Statistical analysis of the Bacterial Carbohydrate Structure Data Base (BCSDB): characteristics and diversity of bacterial carbohydrates in comparison with mammalian glycans.

Herget S, Toukach PV, Ranzinger R, Hull WE, Knirel YA, von der Lieth CW - BMC Struct. Biol. (2008)

Glycosidic linkages in mammalian carbohydrates. Frequency distribution of specific disaccharide linkages in mammalian carbohydrates. Plotted circle areas represent the relative frequencies for disaccharides formed from the 9 most common donors (children) and 9 most common acceptors (parents) in a defined glycosidic linkage (color code in legend). The areas of the circles are proportional to the relative abundances of disaccharide pairs, normalized to the total number of specific disaccharide pairs. The linkage codes α1-n and β1-n correspond to a linkage to any exocyclic carbon at the acceptor, e.g. C6 in hexopyranoses. For donor residues in keto form the linkage is at the anomeric carbon C2 instead of C1. For better visualization some of the circles for a given linkage are offset somewhat from the matrix coordinate corresponding to a given linkage type.
© Copyright Policy - open-access
Related In: Results  -  Collection

License
Show All Figures
getmorefigures.php?uid=PMC2543016&req=5

Figure 11: Glycosidic linkages in mammalian carbohydrates. Frequency distribution of specific disaccharide linkages in mammalian carbohydrates. Plotted circle areas represent the relative frequencies for disaccharides formed from the 9 most common donors (children) and 9 most common acceptors (parents) in a defined glycosidic linkage (color code in legend). The areas of the circles are proportional to the relative abundances of disaccharide pairs, normalized to the total number of specific disaccharide pairs. The linkage codes α1-n and β1-n correspond to a linkage to any exocyclic carbon at the acceptor, e.g. C6 in hexopyranoses. For donor residues in keto form the linkage is at the anomeric carbon C2 instead of C1. For better visualization some of the circles for a given linkage are offset somewhat from the matrix coordinate corresponding to a given linkage type.
Mentions: The analysis summarized in Fig. 11 demonstrates that the most prevalent linkages in mammals are D-Gal, D-Man and D-GlcNAc as β1–4 donors to D-GlcNAc; D-GlcNAc as β1–2 donor to D-Man; D-GlcNAc as β1–3 donor to D-Gal; and D-Man disaccharides with α1–3 or α1–6 linkages. These monosaccharides are sufficient to build up the common N- and O-glycan structures which dominate the mammalian database.

Bottom Line: The sequence characteristics of glycans (monosaccharide composition, modifications, and linkage patterns) for the higher bacterial taxonomic classes have been examined and compared with the data for mammals, with both similarities and unique features becoming evident.Compared to mammalian glycans, the bacterial glycans deposited in the current databases have a more than ten-fold greater diversity at the monosaccharide level, and the disaccharide pattern space is approximately nine times larger.This study summarizes the current knowledge of bacterial glycan architecture and diversity and reveals putative targets for the rational design and development of therapeutic intervention strategies by comparing bacterial and mammalian glycans.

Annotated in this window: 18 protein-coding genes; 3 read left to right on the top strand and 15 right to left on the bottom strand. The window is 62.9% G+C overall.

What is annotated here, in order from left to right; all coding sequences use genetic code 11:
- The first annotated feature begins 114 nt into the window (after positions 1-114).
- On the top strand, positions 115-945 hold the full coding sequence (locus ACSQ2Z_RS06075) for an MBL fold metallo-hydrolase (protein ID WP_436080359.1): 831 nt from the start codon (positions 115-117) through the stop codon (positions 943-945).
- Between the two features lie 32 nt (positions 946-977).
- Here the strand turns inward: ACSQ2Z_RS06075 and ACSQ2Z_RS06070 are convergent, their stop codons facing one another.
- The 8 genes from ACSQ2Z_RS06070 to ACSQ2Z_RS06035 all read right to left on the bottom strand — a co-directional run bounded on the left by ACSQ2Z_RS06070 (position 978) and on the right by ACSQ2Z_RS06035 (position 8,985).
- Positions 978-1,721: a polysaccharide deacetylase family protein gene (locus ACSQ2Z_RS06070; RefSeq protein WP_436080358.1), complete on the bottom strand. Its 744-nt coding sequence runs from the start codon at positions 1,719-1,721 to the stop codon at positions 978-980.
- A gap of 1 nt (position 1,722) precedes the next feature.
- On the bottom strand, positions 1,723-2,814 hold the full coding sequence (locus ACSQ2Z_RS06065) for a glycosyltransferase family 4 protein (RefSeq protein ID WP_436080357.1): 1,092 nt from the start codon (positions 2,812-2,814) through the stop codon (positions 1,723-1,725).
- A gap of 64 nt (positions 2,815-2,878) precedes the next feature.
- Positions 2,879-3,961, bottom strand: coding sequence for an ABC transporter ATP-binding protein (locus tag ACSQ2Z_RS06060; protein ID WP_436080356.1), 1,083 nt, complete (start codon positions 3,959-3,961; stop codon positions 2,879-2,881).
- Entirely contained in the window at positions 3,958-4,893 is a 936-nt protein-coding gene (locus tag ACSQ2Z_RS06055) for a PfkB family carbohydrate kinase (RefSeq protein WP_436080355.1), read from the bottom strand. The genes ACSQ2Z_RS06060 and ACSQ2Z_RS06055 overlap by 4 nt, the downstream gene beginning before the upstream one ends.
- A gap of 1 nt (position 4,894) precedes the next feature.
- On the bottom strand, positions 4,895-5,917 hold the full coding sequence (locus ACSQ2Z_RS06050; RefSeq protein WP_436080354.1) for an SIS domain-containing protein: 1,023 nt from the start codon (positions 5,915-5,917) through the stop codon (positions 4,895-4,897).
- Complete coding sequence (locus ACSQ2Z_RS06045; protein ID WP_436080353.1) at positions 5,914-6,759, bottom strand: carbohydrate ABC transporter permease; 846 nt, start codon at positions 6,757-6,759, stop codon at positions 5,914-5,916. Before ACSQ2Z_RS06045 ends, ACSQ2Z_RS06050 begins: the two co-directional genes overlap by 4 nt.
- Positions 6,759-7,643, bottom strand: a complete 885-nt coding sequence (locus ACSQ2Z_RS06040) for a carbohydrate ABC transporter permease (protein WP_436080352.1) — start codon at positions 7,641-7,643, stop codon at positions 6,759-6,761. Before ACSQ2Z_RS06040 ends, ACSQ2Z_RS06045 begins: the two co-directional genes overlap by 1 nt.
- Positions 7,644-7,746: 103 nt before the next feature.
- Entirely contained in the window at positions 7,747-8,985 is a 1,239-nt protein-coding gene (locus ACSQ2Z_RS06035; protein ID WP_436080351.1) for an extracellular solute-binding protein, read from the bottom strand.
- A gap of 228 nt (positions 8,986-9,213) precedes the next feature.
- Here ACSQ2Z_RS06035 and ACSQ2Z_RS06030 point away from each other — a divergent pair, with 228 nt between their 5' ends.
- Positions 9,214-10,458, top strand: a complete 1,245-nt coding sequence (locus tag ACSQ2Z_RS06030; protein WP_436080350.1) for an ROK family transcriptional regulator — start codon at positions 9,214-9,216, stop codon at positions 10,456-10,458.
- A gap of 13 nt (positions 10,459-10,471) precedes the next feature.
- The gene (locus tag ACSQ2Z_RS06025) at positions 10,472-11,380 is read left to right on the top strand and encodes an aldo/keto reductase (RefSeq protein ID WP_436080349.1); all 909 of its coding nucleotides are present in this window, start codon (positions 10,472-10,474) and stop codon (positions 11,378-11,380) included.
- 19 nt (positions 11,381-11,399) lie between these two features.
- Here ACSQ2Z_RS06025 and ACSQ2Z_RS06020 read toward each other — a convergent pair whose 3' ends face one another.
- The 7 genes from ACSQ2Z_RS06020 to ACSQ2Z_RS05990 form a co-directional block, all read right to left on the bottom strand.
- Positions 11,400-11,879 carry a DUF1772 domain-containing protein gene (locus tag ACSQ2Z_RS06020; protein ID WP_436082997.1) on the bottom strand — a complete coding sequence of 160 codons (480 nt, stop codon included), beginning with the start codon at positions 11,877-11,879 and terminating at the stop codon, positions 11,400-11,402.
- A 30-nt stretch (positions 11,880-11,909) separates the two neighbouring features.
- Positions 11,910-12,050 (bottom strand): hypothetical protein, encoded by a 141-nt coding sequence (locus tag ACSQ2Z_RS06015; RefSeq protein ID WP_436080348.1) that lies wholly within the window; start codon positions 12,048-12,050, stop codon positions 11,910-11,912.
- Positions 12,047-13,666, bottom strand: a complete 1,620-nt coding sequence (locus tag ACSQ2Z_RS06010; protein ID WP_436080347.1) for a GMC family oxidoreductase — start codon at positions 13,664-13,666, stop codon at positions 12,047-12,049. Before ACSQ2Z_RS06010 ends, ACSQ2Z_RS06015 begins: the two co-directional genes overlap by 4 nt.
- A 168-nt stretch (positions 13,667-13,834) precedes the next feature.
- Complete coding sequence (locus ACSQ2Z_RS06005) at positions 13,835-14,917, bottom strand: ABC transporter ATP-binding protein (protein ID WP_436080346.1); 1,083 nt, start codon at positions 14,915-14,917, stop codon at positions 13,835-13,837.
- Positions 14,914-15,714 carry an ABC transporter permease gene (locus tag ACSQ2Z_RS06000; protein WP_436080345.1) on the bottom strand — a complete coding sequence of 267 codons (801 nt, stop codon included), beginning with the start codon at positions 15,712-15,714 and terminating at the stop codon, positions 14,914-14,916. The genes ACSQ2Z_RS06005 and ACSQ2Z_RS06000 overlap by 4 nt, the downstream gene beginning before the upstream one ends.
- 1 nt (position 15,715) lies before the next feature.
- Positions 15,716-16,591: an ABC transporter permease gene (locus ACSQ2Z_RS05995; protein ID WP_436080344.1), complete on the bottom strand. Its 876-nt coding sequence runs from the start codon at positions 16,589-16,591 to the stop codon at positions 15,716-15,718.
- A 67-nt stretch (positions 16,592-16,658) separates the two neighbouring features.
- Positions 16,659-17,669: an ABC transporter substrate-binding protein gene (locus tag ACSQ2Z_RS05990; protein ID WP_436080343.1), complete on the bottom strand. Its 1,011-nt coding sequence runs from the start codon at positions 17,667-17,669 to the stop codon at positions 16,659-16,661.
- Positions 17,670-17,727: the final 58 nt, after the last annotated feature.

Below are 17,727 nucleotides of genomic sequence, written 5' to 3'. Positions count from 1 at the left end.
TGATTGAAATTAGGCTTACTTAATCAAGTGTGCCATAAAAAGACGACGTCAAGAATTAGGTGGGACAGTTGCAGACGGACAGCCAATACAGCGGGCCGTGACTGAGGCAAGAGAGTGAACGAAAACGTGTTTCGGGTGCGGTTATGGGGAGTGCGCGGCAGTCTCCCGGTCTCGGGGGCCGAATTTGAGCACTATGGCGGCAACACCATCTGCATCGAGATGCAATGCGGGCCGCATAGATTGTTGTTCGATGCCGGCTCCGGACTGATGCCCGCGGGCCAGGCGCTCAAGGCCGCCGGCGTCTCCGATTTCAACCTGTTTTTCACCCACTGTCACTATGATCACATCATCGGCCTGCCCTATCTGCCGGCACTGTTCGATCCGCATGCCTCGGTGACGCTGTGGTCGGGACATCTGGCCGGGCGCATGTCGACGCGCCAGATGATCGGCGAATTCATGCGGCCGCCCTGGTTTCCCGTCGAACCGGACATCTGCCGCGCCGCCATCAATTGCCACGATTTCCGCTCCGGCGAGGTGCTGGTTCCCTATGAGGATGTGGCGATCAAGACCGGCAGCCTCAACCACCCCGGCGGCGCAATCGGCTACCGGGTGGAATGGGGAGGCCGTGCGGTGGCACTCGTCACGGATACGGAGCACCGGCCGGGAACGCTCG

View Article: PubMed Central - HTML - PubMed

Affiliation: Core Facility: Molecular Structure Analysis (W160), German Cancer Research Center, Heidelberg, Germany. s.herget@dkfz.de

ABSTRACT

Background: There are considerable differences between bacterial and mammalian glycans. In contrast to most eukaryotic carbohydrates, bacterial glycans are often composed of repeating units with diverse functions ranging from structural reinforcement to adhesion, colonization and camouflage. Since bacterial glycans are typically displayed at the cell surface, they can interact with the environment and, therefore, have significant biomedical importance.

Results: The sequence characteristics of glycans (monosaccharide composition, modifications, and linkage patterns) for the higher bacterial taxonomic classes have been examined and compared with the data for mammals, with both similarities and unique features becoming evident. Compared to mammalian glycans, the bacterial glycans deposited in the current databases have a more than ten-fold greater diversity at the monosaccharide level, and the disaccharide pattern space is approximately nine times larger. Specific bacterial subclasses exhibit characteristic glycans which can be distinguished on the basis of distinctive structural features or sequence properties.

Conclusion: For the first time a systematic database analysis of the bacterial glycome has been performed. This study summarizes the current knowledge of bacterial glycan architecture and diversity and reveals putative targets for the rational design and development of therapeutic intervention strategies by comparing bacterial and mammalian glycans.

Show MeSH
Related in: MedlinePlus